''They may have been animal bones, we're not sure,'' Clawson said. ''But given all the graveyard stories, it sounds better to say they were human.''


Last spring, the Graveyard won a statewide, Texas government-sponsored contest encouraging students to learn more about their local history. Tara Henry, a senior student, compiled a power point presentation about how a graveyard became the football stadium. It won for best use of images.


Henry's interest in Rogan Field's history was easy to figure. Her father, John Henry, who played from 1980-82, still is San Saba's career rushing leader. A younger brother, also named John Henry, is the Armadillos' starting quarterback.


Unexplained events


Unusual happenings during high school football games - things forgotten in other towns after the Saturday morning coffee-shop sessions - become part of the enduring legend when they occur at Rogan Field.


''Sometimes a player from the other team will break into the open field, but he'll trip and fall for no apparent reason. We'll just laugh about it,'' said Ronnie Schulze, a San Saba assistant football coach for 30 years.


Legend has it those players who fell were tackled by ghostly arms and hands reaching up from their graves to help their hometown boys.


''Sometimes we'll beat a team at home that we shouldn't beat. We'll just look at each other and grin about it,'' Schulze said.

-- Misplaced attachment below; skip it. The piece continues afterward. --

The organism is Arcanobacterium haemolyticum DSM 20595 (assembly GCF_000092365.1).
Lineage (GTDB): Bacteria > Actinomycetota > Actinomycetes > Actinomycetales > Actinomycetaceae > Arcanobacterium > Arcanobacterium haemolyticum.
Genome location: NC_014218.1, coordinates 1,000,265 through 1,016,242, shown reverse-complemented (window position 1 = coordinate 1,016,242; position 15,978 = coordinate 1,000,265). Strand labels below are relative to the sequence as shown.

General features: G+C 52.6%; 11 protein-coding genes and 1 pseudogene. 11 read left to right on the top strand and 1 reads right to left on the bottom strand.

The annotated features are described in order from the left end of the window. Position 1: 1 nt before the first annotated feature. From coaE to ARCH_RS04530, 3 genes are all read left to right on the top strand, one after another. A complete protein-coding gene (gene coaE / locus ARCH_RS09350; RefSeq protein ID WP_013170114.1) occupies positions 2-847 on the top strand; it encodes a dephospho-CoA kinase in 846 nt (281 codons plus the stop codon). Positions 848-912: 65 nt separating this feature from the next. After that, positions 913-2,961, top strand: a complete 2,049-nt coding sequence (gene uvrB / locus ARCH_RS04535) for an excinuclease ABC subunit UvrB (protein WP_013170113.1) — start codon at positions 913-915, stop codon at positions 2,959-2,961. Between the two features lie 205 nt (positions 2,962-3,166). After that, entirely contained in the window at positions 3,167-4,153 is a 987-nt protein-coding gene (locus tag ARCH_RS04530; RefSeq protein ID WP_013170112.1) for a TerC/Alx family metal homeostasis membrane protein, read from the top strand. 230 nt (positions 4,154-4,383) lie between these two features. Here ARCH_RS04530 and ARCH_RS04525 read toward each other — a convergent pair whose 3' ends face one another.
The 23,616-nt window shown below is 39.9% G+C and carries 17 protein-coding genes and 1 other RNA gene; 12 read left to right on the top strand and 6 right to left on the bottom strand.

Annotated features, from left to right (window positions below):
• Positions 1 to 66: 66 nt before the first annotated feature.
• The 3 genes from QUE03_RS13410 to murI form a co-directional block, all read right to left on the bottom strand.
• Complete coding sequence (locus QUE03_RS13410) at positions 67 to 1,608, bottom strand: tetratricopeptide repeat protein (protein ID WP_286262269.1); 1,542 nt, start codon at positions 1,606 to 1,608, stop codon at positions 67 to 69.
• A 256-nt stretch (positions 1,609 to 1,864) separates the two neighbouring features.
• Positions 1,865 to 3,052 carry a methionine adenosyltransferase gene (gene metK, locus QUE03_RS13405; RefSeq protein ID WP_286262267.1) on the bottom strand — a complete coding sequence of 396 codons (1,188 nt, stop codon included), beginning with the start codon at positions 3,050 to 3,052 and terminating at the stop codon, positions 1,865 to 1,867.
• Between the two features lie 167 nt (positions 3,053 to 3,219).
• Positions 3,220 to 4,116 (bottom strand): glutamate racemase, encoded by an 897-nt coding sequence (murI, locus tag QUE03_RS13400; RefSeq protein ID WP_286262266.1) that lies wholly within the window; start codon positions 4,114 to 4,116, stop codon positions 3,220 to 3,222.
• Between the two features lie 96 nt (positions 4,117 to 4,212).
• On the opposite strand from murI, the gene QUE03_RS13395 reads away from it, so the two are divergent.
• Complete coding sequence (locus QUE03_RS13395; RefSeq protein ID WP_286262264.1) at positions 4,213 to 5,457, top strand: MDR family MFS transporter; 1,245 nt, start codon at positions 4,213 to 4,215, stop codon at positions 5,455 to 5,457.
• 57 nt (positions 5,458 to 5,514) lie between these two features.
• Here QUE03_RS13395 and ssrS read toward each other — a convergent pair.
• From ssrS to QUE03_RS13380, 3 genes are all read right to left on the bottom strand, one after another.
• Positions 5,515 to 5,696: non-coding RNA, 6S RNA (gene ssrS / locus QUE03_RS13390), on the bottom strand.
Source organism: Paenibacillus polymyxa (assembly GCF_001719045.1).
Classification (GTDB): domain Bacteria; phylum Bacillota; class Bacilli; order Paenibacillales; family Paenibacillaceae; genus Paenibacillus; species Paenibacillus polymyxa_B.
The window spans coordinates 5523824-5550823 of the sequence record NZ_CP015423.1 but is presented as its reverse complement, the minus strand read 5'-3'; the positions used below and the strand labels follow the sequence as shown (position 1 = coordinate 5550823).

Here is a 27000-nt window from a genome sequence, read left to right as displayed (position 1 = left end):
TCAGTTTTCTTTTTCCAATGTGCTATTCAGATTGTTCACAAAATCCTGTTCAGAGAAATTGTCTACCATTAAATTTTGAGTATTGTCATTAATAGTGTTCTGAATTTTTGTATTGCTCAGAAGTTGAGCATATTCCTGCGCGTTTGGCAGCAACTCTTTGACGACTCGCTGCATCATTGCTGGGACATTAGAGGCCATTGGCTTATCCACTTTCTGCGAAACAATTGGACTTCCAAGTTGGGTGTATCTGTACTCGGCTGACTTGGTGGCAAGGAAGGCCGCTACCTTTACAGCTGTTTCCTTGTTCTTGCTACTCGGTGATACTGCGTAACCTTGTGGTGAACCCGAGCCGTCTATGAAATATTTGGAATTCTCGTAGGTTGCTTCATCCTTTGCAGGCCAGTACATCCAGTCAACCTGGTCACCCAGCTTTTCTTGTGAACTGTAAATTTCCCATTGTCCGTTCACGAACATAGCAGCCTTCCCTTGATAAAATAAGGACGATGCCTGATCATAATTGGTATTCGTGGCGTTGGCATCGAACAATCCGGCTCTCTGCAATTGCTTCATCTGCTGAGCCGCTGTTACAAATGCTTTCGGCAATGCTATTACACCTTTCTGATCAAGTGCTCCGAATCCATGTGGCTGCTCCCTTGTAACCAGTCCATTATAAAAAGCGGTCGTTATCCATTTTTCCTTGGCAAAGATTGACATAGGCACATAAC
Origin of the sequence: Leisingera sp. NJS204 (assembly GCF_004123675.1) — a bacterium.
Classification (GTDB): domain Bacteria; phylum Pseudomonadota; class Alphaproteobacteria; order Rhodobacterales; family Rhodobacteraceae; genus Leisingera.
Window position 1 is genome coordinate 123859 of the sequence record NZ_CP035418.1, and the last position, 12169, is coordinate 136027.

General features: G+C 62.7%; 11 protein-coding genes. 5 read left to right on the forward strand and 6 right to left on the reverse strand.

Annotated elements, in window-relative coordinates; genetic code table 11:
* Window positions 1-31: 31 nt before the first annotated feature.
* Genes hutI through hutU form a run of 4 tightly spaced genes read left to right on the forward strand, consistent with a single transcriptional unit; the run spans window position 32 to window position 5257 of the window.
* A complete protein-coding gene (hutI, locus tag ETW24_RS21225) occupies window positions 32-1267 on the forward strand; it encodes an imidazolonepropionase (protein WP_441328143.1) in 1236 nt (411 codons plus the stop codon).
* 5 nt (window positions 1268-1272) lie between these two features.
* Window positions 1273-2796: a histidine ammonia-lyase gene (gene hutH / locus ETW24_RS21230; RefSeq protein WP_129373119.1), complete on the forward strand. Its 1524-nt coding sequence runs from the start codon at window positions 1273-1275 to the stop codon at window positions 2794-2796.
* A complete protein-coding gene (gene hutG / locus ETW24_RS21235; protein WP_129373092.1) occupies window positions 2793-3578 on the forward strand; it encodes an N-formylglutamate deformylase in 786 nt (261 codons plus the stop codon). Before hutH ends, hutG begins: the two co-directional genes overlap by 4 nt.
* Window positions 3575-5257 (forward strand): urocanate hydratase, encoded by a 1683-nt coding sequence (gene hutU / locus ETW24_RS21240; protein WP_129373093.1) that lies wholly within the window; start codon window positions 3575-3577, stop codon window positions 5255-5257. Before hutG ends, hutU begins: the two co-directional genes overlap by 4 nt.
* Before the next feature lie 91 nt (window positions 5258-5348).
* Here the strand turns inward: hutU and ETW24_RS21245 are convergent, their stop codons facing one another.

Never was that more evident than in 1993, when San Saba upset Goldthwaite 13-6 in a district game at The Graveyard. State-ranked Goldthwaite recovered to win the Class 2A state championship. San Saba finished 6-4 and missed the playoffs.


Go figure.


During the early 1990s, Goldthwaite won two state championships, but the Eagles lost four straight times at The Graveyard.


''A time or two in the locker room before the game, we burned candles and hung a plastic chicken with a rope to escape the curse of The Graveyard,'' said Tim Spradley, an assistant coach at Goldthwaite since 1985.


Which is exactly what McCoy was hoping to accomplish when he began hyping The Graveyard legend during his tenure as San Saba's head coach from 1990-94.


''If we could get the other team thinking about anything other than the game, we felt that was to our advantage,'' said McCoy, now head coach at Graham. ''Our kids started believing in to, too. In that '93 Goldthwaite game, they had a receiver running wide open. It would have been a touchdown, but he dropped the ball. Our kids were saying, 'That was The Graveyard helping us there.' ''